(NEXSTAR) — With the start of deer hunting season, hunters may be encountering feral hogs more often out in the brush. And based on recent population data, it’s likely there are significantly more hogs than just a year ago.
There are about 6.9 million feral hogs in the U.S. — but there are an estimated 2.6 million in Texas alone. As explained by Texas Parks and Wildlife Department, all but one of Texas’ 254 counties are currently occupied by the invasive pigs. (It’s El Paso County, in case you’re wondering.)
Back in 2003, TPWD estimated there were about 1.5 million wild hogs in the state. The department’s 2020 estimate of 2.6 million represents a 1.1 million-increase in fewer than 20 years.
Currently, the town of Fair Oaks Ranch, about 30 minutes outside of San Antonio, is dealing with ongoing feral hog damage. As reported by MySanAntonio.com, eight properties had incurred damage as of Oct. 23, which included the animals rooting lawns and digging up sprinkler system areas. Meanwhile, north Texas farmers in Goree recently told agriculture news outlet Farm Progress that feral hog problems are worse this year because drought made grassy pastures sparse, sending hogs into their cotton fields for food.
But digging up yards and eating crops isn’t the only kinds of havoc feral hogs can wreak. Here are some of the areas their presence affects:
- Transmitting pathogens to healthy adult livestock and killing the young and vulnerable ones
- Eating fruit, berries grapes and nuts from orchards and destroying the saplings when they rub plants with their bodies to get parasites off their skin
People and pets
- Feral swine are known to carry at least 30 viral and bacterial diseases and nearly 40 parasites — all transmittable to to humans and pets
- Organisms and pathogens that can be transmitted include swine flu, salmonella, hepatitis and pathogenic E. coli
- Physical attacks — they’re known to have been aggressive toward farmers, hikers and picnickers. The department says aggression is increased when humans are associated with food because of handouts or improper waste disposal
While feral hogs can be hunted year-round in Texas, licensed hunters must have permission from landowners to do it. Feral hogs, along with coyotes and mountain lions are considered “non-protected” species. But hunting doesn’t do enough to prevent damage.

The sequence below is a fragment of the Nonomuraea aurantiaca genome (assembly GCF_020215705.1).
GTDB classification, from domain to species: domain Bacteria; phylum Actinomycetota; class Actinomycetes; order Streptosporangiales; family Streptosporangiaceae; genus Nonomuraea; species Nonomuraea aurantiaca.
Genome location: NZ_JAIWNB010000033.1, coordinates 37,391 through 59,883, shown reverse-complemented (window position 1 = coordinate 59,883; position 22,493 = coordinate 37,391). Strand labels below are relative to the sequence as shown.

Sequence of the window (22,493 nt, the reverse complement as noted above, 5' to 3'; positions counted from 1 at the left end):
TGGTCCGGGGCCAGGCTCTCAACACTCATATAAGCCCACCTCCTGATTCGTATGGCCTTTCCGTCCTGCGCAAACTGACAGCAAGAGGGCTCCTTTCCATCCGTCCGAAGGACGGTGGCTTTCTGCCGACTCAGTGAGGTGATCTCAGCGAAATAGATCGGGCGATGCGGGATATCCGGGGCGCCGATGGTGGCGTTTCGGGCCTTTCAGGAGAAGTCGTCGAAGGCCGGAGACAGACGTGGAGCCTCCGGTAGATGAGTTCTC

So how do you control an out-of-control population?
As explained by TPWD, traps are the most popular way to control wild hogs and there are two major types of traps: box traps and corral traps.
Box traps are basically just larger versions of the kinds of traps people use to catch pests like raccoons. Box traps are recommended for trapping individual pigs in a way that is easily transportable. Corral traps, meanwhile, are much more expensive (estimated to cost up to $121 per pig) but allow many hogs to be caught at once. Corral traps, which are like pens, are more expensive to create because they are semi-permanent and require come construction.
TPWD says this method is very effective when certain conditions are right — which includes have a large number of wild hogs in “areas with sparse tree canopy.”
Back in August, TAMU AgriLife Extension announced the results of a two-year study that was held in 23 sites across Texas to track the success of using a warfarin-based toxicant to combat feral hog numbers. Warfarin is a chemical compound used in a variety of ways, including for rat poison.
For the study, researchers worked with private landowners to first condition feral hogs to eat regular feed on their properties before placing low-dose warfarin bait in dispensers once the hogs were accustomed to feeding on site. TAMU says the special dispensers were built to prevent other animals from accessing bait.
Researchers said after five days of consistent consumption, feral hog subjects died, TAMU reports. Over time, the research team let landowners manage baiting themselves, with those who kept up with baiting reporting sharp declines in both hog population and property damages.
There are concerns about this method, however.
In addition to researchers, Texas Department of Agriculture Commissioner Sid Miller explain that despite natural concerns of contamination, there’s little risk of hog carcasses killing other animals that may eat them or of warfarin getting into local water supplies.
Ultimately, wild hog populations are tough to control due to their high reproduction. In addition to reaching sexual maturity as early as three months of age (females) and five months (males), though in general, most pigs mature a bit later than that. Females can physically have three litters of 4-6 young each within about 14 months, the female adult hogs in Texas generally average 1.57 litters, or 0.85 litters per year for non-adults.
Texas Parks and Wildlife says early Spanish explorers likely introduced hogs to Texas over 300 years ago, providing a crucial source of cured meat and lard.